In 17 patients with
Lyme disease, synovial specimens, obtained by synovectomy or needle biopsy, showed nonspecific villous hypertrophy, synovial cell hyperplasia, prominent microvasculature, lymphoplasmacellular infiltration, and sometimes lymphoid follicles. The larger surgically obtained specimens also showed striking deposition of fibrin in synovial stroma and a form of endarteritis obliterans. In 2 patients, spirochetes were seen in and around blood vessels by the Dieterle silver stain. Compared with 55 cases of other synovial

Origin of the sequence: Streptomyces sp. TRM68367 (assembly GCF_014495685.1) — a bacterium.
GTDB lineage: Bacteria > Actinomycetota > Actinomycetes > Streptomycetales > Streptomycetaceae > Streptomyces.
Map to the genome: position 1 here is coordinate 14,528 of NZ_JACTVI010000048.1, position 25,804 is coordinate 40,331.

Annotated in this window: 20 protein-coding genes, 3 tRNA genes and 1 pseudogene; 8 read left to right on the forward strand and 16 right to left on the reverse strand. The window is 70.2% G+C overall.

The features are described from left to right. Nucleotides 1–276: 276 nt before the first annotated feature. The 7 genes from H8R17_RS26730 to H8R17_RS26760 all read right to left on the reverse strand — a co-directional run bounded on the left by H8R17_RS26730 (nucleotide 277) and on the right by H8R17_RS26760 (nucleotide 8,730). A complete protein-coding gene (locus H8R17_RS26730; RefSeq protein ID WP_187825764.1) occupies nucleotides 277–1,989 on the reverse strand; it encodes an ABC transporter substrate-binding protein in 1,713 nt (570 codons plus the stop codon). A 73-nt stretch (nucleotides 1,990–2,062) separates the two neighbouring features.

disease, obliterative microvascular lesions were seen only in
Lyme synovia, but marked stromal deposition of fibrin seemed nonspecific. These findings imply that the
Lyme spirochete may survive for years in affected synovium and may be directly responsible for the microvascular injury.